The Brain

The brain is a vital part of the central nervous system and serves as the control center for all of the body’s functions including conscious activities such as walking and talking, and unconscious ones such as breathing, heart rate, etc. The brain controls thought, comprehension, speech and emotion. Injury to the brain – whether the result of severe head trauma such as a gunshot wound or a skull fracture, or a closed head injury in which there is no fracture or penetration of the skull – can disrupt some or all of these functions.

Enclosed within the skull, the brain is a gelatinous material that floats within a protective sea of cerebrospinal fluid. This fluid supports the brain and acts as a shock absorber in rapid head movements. Both the brain and the cerebrospinal fluid are protected to some degree within the bony framework of the skull. The outer surface of the skull is smooth, but the inner surface is rough and jagged and can cause significant damage in closed head injuries. In such injuries, the head and body in motion are abruptly stopped, causing the brain to rebound within the skull and move over these rough bony structures.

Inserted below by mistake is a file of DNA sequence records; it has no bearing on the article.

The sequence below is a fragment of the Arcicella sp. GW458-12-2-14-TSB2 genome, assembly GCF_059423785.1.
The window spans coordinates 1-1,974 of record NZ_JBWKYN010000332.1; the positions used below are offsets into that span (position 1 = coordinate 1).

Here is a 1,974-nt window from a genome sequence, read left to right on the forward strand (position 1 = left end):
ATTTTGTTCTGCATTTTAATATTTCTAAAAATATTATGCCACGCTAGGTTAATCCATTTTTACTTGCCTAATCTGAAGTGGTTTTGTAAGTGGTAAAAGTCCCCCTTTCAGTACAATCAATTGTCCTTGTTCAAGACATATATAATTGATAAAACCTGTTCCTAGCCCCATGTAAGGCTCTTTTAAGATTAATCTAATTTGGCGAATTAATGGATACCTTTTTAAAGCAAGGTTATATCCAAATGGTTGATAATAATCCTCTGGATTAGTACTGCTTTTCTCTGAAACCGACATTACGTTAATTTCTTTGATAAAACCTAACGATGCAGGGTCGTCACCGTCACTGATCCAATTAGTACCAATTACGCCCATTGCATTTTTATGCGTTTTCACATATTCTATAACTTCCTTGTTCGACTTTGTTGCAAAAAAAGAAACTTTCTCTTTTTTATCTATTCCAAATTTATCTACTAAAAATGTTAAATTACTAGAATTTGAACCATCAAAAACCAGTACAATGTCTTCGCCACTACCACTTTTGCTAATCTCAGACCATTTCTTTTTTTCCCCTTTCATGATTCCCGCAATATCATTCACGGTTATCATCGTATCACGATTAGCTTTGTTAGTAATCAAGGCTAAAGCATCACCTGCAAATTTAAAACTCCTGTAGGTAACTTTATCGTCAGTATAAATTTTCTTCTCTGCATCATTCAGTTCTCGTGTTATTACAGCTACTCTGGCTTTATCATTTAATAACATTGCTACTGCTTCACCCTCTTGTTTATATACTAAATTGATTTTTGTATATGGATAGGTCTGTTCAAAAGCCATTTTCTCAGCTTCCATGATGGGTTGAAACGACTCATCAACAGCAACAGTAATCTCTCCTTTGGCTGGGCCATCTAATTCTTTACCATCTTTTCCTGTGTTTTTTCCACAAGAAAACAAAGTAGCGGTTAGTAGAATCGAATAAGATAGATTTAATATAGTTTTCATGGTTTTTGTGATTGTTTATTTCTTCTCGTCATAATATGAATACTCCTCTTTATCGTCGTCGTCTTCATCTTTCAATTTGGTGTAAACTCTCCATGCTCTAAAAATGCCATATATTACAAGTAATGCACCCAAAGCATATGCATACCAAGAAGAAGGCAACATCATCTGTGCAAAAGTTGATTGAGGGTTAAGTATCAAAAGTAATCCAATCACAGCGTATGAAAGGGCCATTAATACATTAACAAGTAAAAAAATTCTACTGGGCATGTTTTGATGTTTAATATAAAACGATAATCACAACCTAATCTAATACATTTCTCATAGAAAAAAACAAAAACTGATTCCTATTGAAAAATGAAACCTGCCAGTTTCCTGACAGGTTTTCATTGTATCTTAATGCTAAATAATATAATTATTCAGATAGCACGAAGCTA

Areas of the Brain

There are three main areas of the brain:

1. Cortex

The cortex is the largest of the three and is the center where most thinking functions occur. It is divided into four lobes, each of which controls particular functions and skills. Additionally, the cortex is divided into two hemispheres: the right and the left. The left hemisphere is usually the dominant of the two and controls verbal functions such as speaking, writing, reading, and calculating. The right hemisphere usually controls more visual-spatial functions such as visual memory, copying, drawing, and rhythm.

2. Cerebellum

The cerebellum controls coordination, balance and posture.

3. Brain stem (diencephalon)

The brain stem acts as a relay station between incoming sensations and the cortex, which processes and interprets those sensations. The brain stem connects the two hemispheres of the brain to the spinal cord and is also the point of origin for 12 cranial nerves. When incoming stimuli travel through the brain stem and are received by the cortex, a response is generated and then relayed back through the brain stem to the body. Because of its vital role as a relay station and its function in controlling consciousness, alertness and basic bodily functions, the brain stem is perhaps the most critical area in terms of damage to the brain.